Some changes in RL has forced me to re-evaluate my Japanese studies. In other words, I have too many other things to keep up the pace I started last month. It hit me that had to come up with another plan when it was almost half way through the month and I hadn’t done anything to complete my kana studies. So, I did what any other sane person would do. I went online to find something more structured, and joined Smart.fm. I’ve head about this site for while, but my lack of progress convinced me that it might not be a bad idea to check them out. And, they’re actually not too bad. I’ve started my first goal, which is of course, Mastering Hiragana. This goal is a better way to learn the kana, because it not only takes you through the hiragana, it has audio, shows you the proper strokes for writing it, and has a typing of the romanji on the keyboard. And it doesn’t go in order, like I was doing with my memorizing. This has been really helpful in teaching me to identify characters faster. It quizzes with multiple choice and by having you type the romanji. If you mess up, it takes you back to study the kana and then throws it back into the mix, quizzing you again until you get it right. I recommend checking out this site and goal.
So what have I been doing instead? Well, you might notice some changes to the blog. This is something I’ve been thinking about doing for a while, and I just sat down and did it finally. I chose this theme so I could start to accommodate writing about more than just manga. Manga will always be the focus of this blog, and will always be the featured article, but I wanted to be able to write about some of my other interested too, such as TV and books. Manga updates and reviews will continue to be Mon-Wed-Fri-Wknd and and other interests will be on Tues-Thurs. I just couldn’t keep up two blogs. Right know you’ll notice a lot of Doctor Who posts. I’m catching up and will then stay up-to-date through the end of the series. I hope if you share some of my other interests, you’ll enjoy these posts too. But don’t worry, manga will stay my main focus. The pile of books next to my desk demand that it be so!
So, I’d love to hear what you think about the changes, the non-manga posts, and I’ll try to be more on the ball with the Japanese. Though, it might be more lucrative for me career-wise to start learning Mandarin Chinese.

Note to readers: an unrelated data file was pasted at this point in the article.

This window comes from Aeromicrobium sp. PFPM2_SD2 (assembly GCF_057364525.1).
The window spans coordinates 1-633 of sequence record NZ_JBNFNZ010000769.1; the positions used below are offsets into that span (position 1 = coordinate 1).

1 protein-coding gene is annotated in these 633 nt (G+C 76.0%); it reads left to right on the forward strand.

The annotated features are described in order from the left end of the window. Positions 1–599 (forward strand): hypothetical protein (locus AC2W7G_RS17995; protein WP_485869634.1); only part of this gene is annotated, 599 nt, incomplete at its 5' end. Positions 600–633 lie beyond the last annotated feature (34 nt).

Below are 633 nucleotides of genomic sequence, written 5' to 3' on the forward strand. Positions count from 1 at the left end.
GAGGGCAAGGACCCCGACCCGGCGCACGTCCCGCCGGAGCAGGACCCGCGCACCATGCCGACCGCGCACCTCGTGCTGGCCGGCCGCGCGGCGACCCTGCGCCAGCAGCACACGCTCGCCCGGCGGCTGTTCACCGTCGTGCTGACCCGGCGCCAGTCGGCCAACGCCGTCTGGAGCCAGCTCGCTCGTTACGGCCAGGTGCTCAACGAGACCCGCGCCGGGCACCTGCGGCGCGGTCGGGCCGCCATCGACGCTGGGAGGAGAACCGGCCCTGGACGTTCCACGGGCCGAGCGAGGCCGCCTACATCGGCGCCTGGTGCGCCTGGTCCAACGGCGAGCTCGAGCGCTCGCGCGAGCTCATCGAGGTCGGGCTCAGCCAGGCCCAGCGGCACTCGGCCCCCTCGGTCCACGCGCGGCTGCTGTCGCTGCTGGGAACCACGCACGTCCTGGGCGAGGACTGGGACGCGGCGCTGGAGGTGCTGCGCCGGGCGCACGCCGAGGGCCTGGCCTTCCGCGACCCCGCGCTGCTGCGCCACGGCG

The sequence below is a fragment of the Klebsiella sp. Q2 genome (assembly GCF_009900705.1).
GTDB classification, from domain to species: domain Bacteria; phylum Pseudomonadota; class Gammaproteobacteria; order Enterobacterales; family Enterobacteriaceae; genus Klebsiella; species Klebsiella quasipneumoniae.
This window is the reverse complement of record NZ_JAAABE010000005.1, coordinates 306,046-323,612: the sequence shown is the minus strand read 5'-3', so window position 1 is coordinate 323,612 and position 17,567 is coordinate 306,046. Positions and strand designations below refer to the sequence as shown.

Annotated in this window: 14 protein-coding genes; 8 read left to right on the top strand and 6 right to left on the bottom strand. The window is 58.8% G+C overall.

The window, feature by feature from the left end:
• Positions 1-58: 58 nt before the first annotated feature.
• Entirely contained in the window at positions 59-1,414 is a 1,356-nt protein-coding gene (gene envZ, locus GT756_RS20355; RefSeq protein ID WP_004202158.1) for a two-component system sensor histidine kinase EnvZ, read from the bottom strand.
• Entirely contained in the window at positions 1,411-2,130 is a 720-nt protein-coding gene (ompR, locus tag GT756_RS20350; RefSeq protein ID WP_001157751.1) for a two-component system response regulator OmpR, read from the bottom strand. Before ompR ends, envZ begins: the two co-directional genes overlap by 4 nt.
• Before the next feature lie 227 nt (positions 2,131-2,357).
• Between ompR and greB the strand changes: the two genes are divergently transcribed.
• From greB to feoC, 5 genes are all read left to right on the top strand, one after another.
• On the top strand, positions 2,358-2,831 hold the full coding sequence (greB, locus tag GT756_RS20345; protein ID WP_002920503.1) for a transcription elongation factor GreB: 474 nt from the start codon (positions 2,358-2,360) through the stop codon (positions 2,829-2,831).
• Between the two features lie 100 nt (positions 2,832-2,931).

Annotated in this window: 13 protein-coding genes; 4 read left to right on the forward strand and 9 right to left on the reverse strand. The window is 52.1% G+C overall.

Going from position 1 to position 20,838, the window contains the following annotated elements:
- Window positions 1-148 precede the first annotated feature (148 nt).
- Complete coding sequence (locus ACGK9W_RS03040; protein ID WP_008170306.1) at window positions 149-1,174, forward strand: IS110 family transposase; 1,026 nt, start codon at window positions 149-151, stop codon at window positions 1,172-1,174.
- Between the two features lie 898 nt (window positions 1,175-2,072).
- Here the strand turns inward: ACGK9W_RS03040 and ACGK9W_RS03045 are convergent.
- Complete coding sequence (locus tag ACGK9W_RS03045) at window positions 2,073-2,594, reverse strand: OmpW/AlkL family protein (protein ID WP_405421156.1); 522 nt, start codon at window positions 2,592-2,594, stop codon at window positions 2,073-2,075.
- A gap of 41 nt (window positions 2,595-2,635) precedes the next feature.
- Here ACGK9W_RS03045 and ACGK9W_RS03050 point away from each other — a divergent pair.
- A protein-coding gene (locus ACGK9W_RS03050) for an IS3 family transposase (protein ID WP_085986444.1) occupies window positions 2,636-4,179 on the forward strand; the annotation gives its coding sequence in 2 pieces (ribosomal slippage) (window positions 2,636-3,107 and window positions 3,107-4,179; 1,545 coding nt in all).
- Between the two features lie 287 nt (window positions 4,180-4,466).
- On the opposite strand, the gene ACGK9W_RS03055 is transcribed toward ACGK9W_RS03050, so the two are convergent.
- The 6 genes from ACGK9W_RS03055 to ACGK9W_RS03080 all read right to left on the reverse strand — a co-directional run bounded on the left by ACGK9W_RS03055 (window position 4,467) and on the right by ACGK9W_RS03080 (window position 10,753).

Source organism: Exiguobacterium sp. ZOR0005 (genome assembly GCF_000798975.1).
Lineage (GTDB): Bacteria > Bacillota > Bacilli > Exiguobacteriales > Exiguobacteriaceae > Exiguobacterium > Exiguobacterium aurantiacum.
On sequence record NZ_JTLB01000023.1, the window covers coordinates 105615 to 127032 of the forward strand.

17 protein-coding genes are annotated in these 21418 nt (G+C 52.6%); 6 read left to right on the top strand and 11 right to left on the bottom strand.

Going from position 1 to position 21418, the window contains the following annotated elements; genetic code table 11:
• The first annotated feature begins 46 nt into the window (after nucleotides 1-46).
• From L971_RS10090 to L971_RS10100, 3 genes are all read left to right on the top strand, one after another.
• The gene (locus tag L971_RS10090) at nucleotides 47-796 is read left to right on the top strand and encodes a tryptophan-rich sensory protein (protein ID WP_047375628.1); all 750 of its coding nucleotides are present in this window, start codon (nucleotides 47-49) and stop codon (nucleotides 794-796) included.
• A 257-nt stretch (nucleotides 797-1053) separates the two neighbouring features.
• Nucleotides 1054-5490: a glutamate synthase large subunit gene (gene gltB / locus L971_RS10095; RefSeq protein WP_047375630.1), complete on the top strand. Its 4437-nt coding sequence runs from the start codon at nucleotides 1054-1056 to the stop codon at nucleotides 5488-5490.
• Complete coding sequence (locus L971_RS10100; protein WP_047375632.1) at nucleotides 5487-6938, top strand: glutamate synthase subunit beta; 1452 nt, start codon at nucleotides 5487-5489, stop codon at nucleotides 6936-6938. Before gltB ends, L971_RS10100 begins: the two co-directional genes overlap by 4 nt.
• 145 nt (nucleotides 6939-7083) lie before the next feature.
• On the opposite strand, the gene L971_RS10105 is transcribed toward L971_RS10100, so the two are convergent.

With a long list of wish lists and license requests, and not too good a prospect on getting a lot of those titles in English for whatever reason (too long, too old, too niche, etc), it makes a manga fan seriously consider learning to read Japanese. Why go through a middleman when you can go straight to the source? And Japanese tankoban are cheaper, even with the exchange rate, to buy. But learning a new language can be intimidating, especially when the letters that look nothing like you’re used to. Fortunately the internet is filled with resources to help you buy and read your Japanese manga.
One really good resource is Rainbow Hill Language Lab which features entries about Japanese language and culture. Recently the blog has been featuring several entries about reading manga as an aid to learning Japanese. One such entry was a list of tools to help you start reading manga. This list featured both resources that could be found online as well as books and study aids, all with links. He gives resources to the basics of the alphabet, basic grammar and vocabulary and kanji.
If you’re serious about your manga, and don’t want to wait for a license that might never come, then learning to read Japanese is the way to go. And if you don’t have a lot of time to take a class, this is a good way to start. I know I’m sorely tempted to pull out the Highschool Kimengumi manga we have and try this out!
Learning Japanese from popular culture such as anime and manga is nothing new. Mangajin, a magazine from the early 90’s used manga to teach lessons. In fact, it’s exactly these things that inspire westerners to want to learn to read and speak Japanese. The Japanese have recognized this and have created a website to help learners of their language. But it’s not exactly what you’d expect.
The website, anime-manga.jp doesn’t show you manga panels with translations. No, the purpose of the site is to help teach learners about colloquial expressions that often show up in anime and manga, but not in textbooks. Languages are fluid, they are always changing. Anime and manga, which are all about popular culture reflect these changes, which often stump new readers who don’t live in the culture and see and hear these changes. On the site, you can see and hear expressions from typical characters from anime and manga such as school age boys and girls, butlers, and samurai. You can even hear an Osaka dialect from an old man!
I’ve heard people try to discourage others from using anime and manga as a resource for learning Japanese precisely because of the colloquialisms. But in order to sound like a real native speaker, you should know them, and I think it’s great that the Japanese recognize this and are reaching out to foreign learners to help them. Of course, I’m sure all the raw manga and anime these learners will buy to help their studies won’t hurt either.
This has been bugging me for a while now, and I’ve got to say something. It was spurred by an article in The Oregonian, and pointed out by Brigid Alverson of Good Comics for Kids. The gist of the Oregonian article was teachers incorporating comics into the classroom, through the Comic Book Project, a joint effort by Dark Horse Comics and Columbia University of New York. Included in the article was the following quote:
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